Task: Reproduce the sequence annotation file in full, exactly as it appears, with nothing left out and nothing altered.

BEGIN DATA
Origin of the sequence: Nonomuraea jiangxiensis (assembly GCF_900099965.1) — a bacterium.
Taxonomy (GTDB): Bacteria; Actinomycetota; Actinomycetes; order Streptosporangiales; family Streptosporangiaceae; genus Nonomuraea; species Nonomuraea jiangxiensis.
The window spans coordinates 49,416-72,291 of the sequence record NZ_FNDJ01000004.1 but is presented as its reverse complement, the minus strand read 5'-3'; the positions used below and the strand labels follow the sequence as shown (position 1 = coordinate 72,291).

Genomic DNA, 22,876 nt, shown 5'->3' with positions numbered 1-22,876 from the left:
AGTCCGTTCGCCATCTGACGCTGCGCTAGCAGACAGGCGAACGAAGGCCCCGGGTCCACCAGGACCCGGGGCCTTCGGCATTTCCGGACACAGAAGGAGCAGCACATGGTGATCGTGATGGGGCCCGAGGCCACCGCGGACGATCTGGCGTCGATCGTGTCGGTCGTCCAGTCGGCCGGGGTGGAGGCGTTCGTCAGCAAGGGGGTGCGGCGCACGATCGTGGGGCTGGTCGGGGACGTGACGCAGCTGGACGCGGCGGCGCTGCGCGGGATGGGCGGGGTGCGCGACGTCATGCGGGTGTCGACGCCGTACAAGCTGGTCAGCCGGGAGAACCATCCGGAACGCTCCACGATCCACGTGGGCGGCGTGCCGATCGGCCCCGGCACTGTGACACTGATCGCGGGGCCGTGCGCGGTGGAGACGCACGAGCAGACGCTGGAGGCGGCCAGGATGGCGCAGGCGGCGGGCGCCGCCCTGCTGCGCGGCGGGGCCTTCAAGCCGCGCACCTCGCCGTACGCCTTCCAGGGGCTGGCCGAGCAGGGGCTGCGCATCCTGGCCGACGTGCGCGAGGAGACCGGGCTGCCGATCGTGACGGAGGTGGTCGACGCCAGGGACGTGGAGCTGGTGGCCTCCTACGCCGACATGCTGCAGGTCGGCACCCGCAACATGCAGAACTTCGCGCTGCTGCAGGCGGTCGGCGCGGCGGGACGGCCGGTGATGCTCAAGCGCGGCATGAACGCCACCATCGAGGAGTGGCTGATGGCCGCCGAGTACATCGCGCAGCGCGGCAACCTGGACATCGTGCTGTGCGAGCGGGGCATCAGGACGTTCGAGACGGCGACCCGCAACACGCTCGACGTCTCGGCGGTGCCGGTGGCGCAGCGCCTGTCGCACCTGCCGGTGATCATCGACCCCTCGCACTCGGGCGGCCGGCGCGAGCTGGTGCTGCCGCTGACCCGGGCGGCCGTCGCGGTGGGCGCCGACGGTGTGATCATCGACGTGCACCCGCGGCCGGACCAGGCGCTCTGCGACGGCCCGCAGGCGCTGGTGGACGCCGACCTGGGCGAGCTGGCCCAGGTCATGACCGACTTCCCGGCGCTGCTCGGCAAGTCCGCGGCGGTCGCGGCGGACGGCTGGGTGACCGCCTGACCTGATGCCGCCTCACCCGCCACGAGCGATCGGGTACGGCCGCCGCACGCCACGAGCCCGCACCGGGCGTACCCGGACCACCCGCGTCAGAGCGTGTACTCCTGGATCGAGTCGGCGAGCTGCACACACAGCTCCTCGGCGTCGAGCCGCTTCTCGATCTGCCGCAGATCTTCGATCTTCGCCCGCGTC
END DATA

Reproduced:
Origin of the sequence: Nonomuraea jiangxiensis (assembly GCF_900099965.1) — a bacterium.
Taxonomy (GTDB): Bacteria; Actinomycetota; Actinomycetes; order Streptosporangiales; family Streptosporangiaceae; genus Nonomuraea; species Nonomuraea jiangxiensis.
The window spans coordinates 49,416-72,291 of the sequence record NZ_FNDJ01000004.1 but is presented as its reverse complement, the minus strand read 5'-3'; the positions used below and the strand labels follow the sequence as shown (position 1 = coordinate 72,291).

Genomic DNA, 22,876 nt, shown 5'->3' with positions numbered 1-22,876 from the left:
AGTCCGTTCGCCATCTGACGCTGCGCTAGCAGACAGGCGAACGAAGGCCCCGGGTCCACCAGGACCCGGGGCCTTCGGCATTTCCGGACACAGAAGGAGCAGCACATGGTGATCGTGATGGGGCCCGAGGCCACCGCGGACGATCTGGCGTCGATCGTGTCGGTCGTCCAGTCGGCCGGGGTGGAGGCGTTCGTCAGCAAGGGGGTGCGGCGCACGATCGTGGGGCTGGTCGGGGACGTGACGCAGCTGGACGCGGCGGCGCTGCGCGGGATGGGCGGGGTGCGCGACGTCATGCGGGTGTCGACGCCGTACAAGCTGGTCAGCCGGGAGAACCATCCGGAACGCTCCACGATCCACGTGGGCGGCGTGCCGATCGGCCCCGGCACTGTGACACTGATCGCGGGGCCGTGCGCGGTGGAGACGCACGAGCAGACGCTGGAGGCGGCCAGGATGGCGCAGGCGGCGGGCGCCGCCCTGCTGCGCGGCGGGGCCTTCAAGCCGCGCACCTCGCCGTACGCCTTCCAGGGGCTGGCCGAGCAGGGGCTGCGCATCCTGGCCGACGTGCGCGAGGAGACCGGGCTGCCGATCGTGACGGAGGTGGTCGACGCCAGGGACGTGGAGCTGGTGGCCTCCTACGCCGACATGCTGCAGGTCGGCACCCGCAACATGCAGAACTTCGCGCTGCTGCAGGCGGTCGGCGCGGCGGGACGGCCGGTGATGCTCAAGCGCGGCATGAACGCCACCATCGAGGAGTGGCTGATGGCCGCCGAGTACATCGCGCAGCGCGGCAACCTGGACATCGTGCTGTGCGAGCGGGGCATCAGGACGTTCGAGACGGCGACCCGCAACACGCTCGACGTCTCGGCGGTGCCGGTGGCGCAGCGCCTGTCGCACCTGCCGGTGATCATCGACCCCTCGCACTCGGGCGGCCGGCGCGAGCTGGTGCTGCCGCTGACCCGGGCGGCCGTCGCGGTGGGCGCCGACGGTGTGATCATCGACGTGCACCCGCGGCCGGACCAGGCGCTCTGCGACGGCCCGCAGGCGCTGGTGGACGCCGACCTGGGCGAGCTGGCCCAGGTCATGACCGACTTCCCGGCGCTGCTCGGCAAGTCCGCGGCGGTCGCGGCGGACGGCTGGGTGACCGCCTGACCTGATGCCGCCTCACCCGCCACGAGCGATCGGGTACGGCCGCCGCACGCCACGAGCCCGCACCGGGCGTACCCGGACCACCCGCGTCAGAGCGTGTACTCCTGGATCGAGTCGGCGAGCTGCACACACAGCTCCTCGGCGTCGAGCCGCTTCTCGATCTGCCGCAGATCTTCGATCTTCGCCCGCGTC